We all remember the foods that defined our childhood: Tater Tots, PB&J snack cakes, Lunchables, Snowballs or—Tommy Pickles’ favorite—fried bologna sandwiches. We grew up eating these high-calorie, less-than-nutritional treats for breakfast, lunch, and dinner, but what happens to our love for those foods as we get older? Do we hold them in our hearts forever or simply reminisce about them? Are we still eating them—and if so, should we? How can we adapt these foods to fit an adult diet (alcohol added is optional) Or do we distance ourselves from them as fast as possible?
LD writers explored these pressing questions by sharing our favorite childhood foods and newfound adult alternatives.
I will never not have serious love for potatoes and members of the spud’s extended family. Two summers ago I rediscovered tater tots and several accompanying tater tot recipes thanks to Pinterest. Whether baked or fried, these suckers are delicious—especially when paired which cheese (the ultimate embellishment). These days, I add a sophisticated flair to my favorite side dish by baking them with salt and vinegar and cheddar cheese.
I have always had an insane sweet tooth and Dunkaroos were one of the best satisfiers. Perhaps part of the nostalgia is that they are no longer sold in the U.S. (but they are in Canada!) or maybe it reminds me of a simpler time when no one seemed concerned about carbs, preservatives, or processed food. Either way, nothing takes me back to the 1990s like thinking about dipping those cookies deemed “graham crackers” into frosting during lunch.
Slightly healthier, but a nice familiar taste. Pretty easy too!
Kraft Mac & Cheese (Scooby-Doo- or Spongebob-shaped, preferably)
I’ve always been a fan of mac & cheese, although the boxed recipe is different than the homemade kind my mother made. Homemade or not, mac & cheese is an easy meal to throw together and probably the first meal I learned to make for myself as a kid. While living in an on-campus apartment in college, I returned to largely sustaining myself on pastas prepared from boxes and pouches. It wasn’t long before I made the switch from Kraft to Annie’s Mac & Cheese—a brand with flavors and variety beyond Kraft’s standard cheddar cheese. This has become my new standard.
Capri Sun & Kool-Aid Drinks
These were essential beverages of my youth and while I don’t drink them anymore, I have often stared longingly at a box of Capri Suns in a grocery store on my way to the wine or beer aisles. The Capri Sun or Kool-Aid pouches and bottles are too small for my camel-like beverage consumption these days and I still don’t know how to open those Kool-Aid bottles without squirting half the drink all over me, but they’ll always hold a place in my heart. My love for these sugary drinks more than doubled after seeing Twenty One Pilots’ music video for “Stressed Out” in which Josh and Tyler sip Capri Suns on a curb. There’s also a behind-the-scenes video that shows them doing that shot with the Kool-Aid drinks . That’s right, these drinks are still a big deal.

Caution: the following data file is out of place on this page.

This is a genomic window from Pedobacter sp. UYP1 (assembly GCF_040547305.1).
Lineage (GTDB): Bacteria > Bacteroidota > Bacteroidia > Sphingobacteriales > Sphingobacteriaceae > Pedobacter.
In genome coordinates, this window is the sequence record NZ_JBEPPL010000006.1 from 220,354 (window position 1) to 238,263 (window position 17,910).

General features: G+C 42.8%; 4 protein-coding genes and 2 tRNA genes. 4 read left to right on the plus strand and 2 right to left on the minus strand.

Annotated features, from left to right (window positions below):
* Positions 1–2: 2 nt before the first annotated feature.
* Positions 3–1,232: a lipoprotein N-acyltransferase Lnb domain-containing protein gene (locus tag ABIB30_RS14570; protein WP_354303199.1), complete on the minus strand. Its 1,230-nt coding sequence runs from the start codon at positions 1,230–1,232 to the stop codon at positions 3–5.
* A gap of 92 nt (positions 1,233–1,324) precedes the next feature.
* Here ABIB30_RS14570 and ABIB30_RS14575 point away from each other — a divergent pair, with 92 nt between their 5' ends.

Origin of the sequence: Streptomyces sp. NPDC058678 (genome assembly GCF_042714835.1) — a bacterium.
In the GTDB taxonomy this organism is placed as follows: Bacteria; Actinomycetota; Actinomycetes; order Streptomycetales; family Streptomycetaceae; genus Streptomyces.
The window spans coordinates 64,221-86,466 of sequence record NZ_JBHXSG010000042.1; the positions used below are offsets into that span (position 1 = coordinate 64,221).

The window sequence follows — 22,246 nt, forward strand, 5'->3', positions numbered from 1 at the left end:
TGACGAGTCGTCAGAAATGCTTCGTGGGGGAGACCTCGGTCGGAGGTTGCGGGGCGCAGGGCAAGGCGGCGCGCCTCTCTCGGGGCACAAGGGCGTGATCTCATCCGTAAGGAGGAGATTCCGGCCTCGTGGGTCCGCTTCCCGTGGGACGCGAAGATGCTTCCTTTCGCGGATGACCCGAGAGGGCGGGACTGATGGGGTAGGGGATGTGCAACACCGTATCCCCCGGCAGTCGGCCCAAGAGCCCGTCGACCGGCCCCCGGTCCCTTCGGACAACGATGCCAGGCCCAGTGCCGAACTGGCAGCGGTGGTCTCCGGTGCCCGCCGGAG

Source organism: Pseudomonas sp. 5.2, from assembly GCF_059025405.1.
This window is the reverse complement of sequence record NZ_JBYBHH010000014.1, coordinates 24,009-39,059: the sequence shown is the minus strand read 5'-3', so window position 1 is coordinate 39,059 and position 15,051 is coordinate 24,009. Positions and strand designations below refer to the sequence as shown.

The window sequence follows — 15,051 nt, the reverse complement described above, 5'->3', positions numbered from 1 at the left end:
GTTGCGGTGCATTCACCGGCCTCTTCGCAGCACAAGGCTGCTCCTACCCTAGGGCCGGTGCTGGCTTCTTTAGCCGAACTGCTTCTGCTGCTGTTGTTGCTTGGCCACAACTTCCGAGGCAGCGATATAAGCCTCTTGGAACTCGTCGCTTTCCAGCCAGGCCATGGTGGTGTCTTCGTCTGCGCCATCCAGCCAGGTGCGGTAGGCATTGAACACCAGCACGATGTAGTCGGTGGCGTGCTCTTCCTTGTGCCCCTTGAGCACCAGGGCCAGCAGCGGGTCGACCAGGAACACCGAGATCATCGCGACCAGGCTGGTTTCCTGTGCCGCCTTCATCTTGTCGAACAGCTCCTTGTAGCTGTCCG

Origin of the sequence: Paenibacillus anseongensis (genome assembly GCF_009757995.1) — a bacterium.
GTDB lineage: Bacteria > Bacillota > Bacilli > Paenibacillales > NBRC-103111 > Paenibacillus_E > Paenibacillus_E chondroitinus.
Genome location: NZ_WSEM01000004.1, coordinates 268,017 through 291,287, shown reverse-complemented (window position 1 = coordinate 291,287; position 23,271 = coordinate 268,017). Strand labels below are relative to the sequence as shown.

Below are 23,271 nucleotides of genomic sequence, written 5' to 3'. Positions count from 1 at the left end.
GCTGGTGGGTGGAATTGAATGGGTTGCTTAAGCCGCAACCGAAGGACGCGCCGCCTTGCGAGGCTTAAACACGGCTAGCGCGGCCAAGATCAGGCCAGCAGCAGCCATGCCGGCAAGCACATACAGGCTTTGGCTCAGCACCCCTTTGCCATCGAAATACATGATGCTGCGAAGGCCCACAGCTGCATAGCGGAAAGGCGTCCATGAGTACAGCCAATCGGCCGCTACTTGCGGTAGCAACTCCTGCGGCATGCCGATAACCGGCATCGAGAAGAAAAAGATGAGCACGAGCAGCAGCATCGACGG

Peanut Butter Captain Crunch
I can not sufficiently express just how much I loved Peanut Butter Captain Crunch as a kid. Thanks to a health-conscious mom, the closest I ever got to sugar-packed cereal on the reg was Raisin Bran. Life at Grandma and Grandpa’s house, however, was a veritable cornucopia of all the snacks I dreamed of while my mom stuffed my lunch box with baby carrots. Peanut Butter Captain Crunch was a staple. Seeing that orange box in the cupboard was like kicking off the best vacation ever—and it still is. Every once in awhile I’ll treat myself to this childhood delight, and I’m pleased to report that it still makes the roof of your mouth burn like a mother and leaves a greasy peanut butter film on your tongue.
Adult version: Peanut butter Captain Crunch Puppy Chow
The brightly flavored ice in a plastic tube was the staple of many kids’ summers growing up and mine were no exception. At the pool, summer camp, or our own backyards, the ice pops were all ripped apart and distributed to us in bulk. There was always a fight for your favorite flavor or color, the ingredients were of the utmost simplicity, and the mess was inevitable. It was the perfect, cheap way to cool off as the summer heat waves combined with humidity. You can still buy Fla-Vor-Ice as an adult, although an alcoholic twist may be preferable to the treats you enjoyed as a kid.
Adult Version: Boozy Ice Pops
When I was younger I thought oatmeal was soggy and gross. And I was mostly right. The only possible way my mother could get me to eat it was by giving me dinosaur oatmeal. What’s better than watching tiny eggs hatch into tiny colorful dinosaurs in your bowl? They transformed ordinary days into adventures and made bland oatmeal into something worth swallowing. Honestly, I still haven’t found anything that quite compares with that magic, which is probably why I still eat dinosaur oatmeal when ordinary cereal won’t cut it.
A traditional bologna bowl involves a piece of bologna on top of a single slice of American cheese on top of a piece of white bread. This bread is then put into a bowl and put in the microwave until the cheese was melted, but not liquidy. I’m pretty sure that I ate one of these masterpieces every day, though I haven’t been able to eat one since age 8 or so. While the same treat has lost its appeal in the more than 10 years since I’ve last tasted it, I’ve discovered a few ways to enhance this American classic with a few more herbs and spices than my mother used way back when.
Adult version: Bologna Bowls With Onion and Parsley
Have any adult versions of your own favorite childhood foods? Tweet us @litdarling!
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